Overall beer consumption in the US hasn’t changed much since 2000. Data from Rabobank shows that 23.5bn liters of beer were consumed in the US in 2000, and 23.459bn liters were consumed in 2017.
However, what types of beer people are drinking has evolved. Domestic beer used to make up 87.7% of total consumption in the US, and it fell to 67.6% in 2017. Foreign and craft beers together made up just 12.3% of US consumption in 2000, and has now increased to 32.4%.
US consumers are trending away from abundantly available domestic brews and are reaching for foreign imports instead. Instead of Budweiser, Heineken and Coors, people are choosing Corona, Modelo and Dos Equis.
The same trend is true in China, except they see Budweiser as a desirable foreign beer, more expensive than their local Chinese options. It’s something that is mirrored in all major beer drinking countries like Mexico, Brazil, the UK and Germany. Domestic beers are declining while craft and foreign beers are increasing.
Imports win out
Francois Sonneville, senior beverages analyst at Rabobank, identifies four primary reasons for this shift in a recent report for RaboResearch.
Migration has increased globally, and with it, beer options have expanded. People want what they had back home. Similarly, when people return from traveling on vacations, they want to bring home a piece of that trip. Many Brits now travel abroad to Spain, leading to an increase in Spanish beer imports.
“Whether it is nostalgia for a beer drank back home or on holiday, or a longing for a product with authenticity of a country far away, consumers see foreign beer as a premium product,” Sonneville said.
It also has to do with how brands are positioned globally. The two largest beer brewers in the world are AB InBev and Heineken, and they have the global presence and capabilities to invest in many markets at once. This allows them to succeed and turn a profit in unlikely places like China where smaller brands typically cannot compete.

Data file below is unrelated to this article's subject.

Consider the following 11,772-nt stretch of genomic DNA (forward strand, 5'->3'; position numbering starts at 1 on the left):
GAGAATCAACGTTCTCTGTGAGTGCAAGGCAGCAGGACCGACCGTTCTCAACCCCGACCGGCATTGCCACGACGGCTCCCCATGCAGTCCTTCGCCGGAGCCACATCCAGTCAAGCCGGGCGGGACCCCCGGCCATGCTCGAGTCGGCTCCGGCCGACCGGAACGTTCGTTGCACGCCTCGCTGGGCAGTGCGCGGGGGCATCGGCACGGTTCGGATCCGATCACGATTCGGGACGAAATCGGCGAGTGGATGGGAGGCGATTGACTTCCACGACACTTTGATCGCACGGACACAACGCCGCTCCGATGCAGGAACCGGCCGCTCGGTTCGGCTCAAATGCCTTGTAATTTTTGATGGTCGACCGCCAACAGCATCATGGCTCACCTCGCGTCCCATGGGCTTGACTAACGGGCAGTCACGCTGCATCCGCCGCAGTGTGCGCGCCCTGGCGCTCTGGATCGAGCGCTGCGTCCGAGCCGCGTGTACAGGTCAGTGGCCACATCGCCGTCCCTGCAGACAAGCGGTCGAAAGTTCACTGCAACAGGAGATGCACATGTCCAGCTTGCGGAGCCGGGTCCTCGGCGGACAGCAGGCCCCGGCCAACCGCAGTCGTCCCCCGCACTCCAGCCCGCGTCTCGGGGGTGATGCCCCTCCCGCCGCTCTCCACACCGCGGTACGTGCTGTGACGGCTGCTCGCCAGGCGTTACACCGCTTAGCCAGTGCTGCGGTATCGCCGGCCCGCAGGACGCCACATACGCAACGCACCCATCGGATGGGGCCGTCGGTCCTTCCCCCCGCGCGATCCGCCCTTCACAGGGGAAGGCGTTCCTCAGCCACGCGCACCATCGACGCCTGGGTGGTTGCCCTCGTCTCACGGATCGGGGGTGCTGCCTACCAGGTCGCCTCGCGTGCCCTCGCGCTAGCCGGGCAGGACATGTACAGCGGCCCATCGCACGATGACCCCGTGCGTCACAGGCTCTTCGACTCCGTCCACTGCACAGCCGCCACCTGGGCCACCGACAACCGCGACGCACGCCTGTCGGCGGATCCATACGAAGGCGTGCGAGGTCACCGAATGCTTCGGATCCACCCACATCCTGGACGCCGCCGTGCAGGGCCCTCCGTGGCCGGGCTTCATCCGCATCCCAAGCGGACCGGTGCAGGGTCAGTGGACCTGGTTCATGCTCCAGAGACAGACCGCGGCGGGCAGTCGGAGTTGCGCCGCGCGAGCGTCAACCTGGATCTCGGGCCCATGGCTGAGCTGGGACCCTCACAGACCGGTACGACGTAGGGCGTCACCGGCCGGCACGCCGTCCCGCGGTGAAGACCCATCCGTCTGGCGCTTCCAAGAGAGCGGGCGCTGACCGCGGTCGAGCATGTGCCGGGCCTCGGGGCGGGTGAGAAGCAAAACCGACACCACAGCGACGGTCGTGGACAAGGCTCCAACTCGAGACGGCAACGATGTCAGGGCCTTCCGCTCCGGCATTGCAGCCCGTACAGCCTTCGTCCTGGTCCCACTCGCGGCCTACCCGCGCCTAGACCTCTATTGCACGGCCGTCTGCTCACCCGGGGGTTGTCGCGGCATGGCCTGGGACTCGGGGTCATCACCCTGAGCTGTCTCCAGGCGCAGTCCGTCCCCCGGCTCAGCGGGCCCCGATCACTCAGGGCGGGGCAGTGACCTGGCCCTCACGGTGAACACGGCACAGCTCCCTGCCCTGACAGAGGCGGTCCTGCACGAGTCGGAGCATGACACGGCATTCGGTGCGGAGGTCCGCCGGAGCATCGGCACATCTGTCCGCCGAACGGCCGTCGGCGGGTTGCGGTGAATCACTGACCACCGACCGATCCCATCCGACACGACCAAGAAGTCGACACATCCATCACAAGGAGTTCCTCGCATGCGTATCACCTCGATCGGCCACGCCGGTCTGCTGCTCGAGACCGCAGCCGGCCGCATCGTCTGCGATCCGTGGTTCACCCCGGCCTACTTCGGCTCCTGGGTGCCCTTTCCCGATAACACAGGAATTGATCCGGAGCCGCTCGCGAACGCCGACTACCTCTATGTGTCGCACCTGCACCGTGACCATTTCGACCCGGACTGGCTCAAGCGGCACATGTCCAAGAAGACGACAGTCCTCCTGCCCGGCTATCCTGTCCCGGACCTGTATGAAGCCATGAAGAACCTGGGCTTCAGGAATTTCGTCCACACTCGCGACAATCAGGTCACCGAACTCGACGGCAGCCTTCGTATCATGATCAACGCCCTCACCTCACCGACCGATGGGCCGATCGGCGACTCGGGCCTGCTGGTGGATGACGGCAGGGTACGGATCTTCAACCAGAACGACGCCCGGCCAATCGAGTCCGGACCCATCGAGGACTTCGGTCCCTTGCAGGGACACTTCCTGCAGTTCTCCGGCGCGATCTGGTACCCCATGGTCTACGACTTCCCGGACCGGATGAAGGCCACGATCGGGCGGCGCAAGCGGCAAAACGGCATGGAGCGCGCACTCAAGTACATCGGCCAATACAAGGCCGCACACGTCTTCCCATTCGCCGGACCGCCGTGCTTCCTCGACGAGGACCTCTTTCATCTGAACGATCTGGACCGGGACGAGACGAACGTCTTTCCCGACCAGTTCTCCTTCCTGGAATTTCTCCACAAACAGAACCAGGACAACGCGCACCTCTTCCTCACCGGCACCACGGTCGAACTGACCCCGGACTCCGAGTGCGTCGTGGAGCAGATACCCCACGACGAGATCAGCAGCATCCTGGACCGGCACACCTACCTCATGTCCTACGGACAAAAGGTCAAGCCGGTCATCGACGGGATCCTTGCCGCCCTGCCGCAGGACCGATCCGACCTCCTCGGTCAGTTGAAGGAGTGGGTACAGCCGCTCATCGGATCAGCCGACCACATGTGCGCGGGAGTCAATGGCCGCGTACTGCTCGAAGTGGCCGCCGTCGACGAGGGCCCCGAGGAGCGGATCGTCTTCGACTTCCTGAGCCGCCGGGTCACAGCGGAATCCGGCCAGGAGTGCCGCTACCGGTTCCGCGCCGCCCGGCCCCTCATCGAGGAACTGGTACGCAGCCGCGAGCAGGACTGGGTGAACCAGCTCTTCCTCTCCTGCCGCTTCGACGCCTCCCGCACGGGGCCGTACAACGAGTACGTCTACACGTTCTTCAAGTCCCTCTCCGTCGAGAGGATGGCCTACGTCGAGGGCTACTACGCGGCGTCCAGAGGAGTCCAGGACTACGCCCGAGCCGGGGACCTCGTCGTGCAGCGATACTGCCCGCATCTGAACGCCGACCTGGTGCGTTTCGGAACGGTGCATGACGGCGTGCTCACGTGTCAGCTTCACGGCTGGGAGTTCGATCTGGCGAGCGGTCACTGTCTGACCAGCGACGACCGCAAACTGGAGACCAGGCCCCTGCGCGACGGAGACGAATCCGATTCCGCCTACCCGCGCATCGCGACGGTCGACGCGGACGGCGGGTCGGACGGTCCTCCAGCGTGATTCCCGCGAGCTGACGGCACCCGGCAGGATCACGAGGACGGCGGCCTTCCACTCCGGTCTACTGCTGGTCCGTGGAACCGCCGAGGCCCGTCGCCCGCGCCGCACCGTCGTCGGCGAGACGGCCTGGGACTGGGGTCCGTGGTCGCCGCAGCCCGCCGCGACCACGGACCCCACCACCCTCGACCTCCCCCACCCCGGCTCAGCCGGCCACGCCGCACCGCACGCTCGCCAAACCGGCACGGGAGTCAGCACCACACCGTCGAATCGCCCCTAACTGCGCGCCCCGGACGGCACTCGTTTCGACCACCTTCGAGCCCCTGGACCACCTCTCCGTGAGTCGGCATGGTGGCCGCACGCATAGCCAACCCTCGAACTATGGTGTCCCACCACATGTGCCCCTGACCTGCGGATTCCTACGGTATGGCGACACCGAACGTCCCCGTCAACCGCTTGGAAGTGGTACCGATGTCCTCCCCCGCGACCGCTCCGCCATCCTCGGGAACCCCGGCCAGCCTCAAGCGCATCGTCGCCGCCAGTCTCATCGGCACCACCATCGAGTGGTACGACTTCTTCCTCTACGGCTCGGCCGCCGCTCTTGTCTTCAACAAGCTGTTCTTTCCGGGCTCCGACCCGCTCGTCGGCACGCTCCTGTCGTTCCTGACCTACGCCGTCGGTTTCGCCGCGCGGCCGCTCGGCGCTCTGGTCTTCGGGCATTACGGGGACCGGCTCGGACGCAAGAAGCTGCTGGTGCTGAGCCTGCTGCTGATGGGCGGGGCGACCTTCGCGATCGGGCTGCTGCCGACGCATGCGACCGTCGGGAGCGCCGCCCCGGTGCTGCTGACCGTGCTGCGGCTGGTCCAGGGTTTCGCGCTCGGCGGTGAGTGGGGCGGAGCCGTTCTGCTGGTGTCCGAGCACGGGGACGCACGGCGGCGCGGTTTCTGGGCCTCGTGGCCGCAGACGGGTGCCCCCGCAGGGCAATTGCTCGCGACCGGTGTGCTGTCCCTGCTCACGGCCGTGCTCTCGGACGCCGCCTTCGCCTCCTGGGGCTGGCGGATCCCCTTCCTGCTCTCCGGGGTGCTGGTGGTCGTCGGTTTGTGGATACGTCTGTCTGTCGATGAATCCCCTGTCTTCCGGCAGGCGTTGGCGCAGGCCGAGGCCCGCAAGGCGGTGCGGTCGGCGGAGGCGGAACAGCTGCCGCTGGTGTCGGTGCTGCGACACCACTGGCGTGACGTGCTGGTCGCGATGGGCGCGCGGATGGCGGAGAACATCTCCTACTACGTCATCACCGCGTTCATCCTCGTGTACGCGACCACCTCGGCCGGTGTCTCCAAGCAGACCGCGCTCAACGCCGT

Finally, consumers are now more savvy with their food and beer pairings--likely to want to drink an Indian beer with Indian food. It’s all a part of the premiumization trend that drives consumer demand for foreign imports in the first place. Drinking an Irish beer with sushi may not pair well, leading to a need for more beer options.
What to watch
Sonneville acknowledges that the explosion of craft beer is slowing down, but expects the decline in US consumption of domestic beer to still continue.
As for China’s interest in American beers, it is also likely to continue to grow. Sonneville reports that China’s young adults are earning a record-breaking disposable income, making them much richer than their parents were at the same age. This means they can upgrade from cheap Chinese beer to the more expensive foreign imports.
“If we look at China developments [from] 10 or 15 years ago, beer consumption started to rise, but profit was low. A lot of brewers were not interested, which is similar to what you see in other southeast Asia countries,” Sonneville said.
He points to Africa as another market that could follow a similar pattern. For now, foreign beer consumption is quite low, but as people get wealthier they will have to work less to afford a beer. Sonneville predicts that over the next 20 years there will be a lot of volume growth in southeast Asia and Africa as has been seen in China.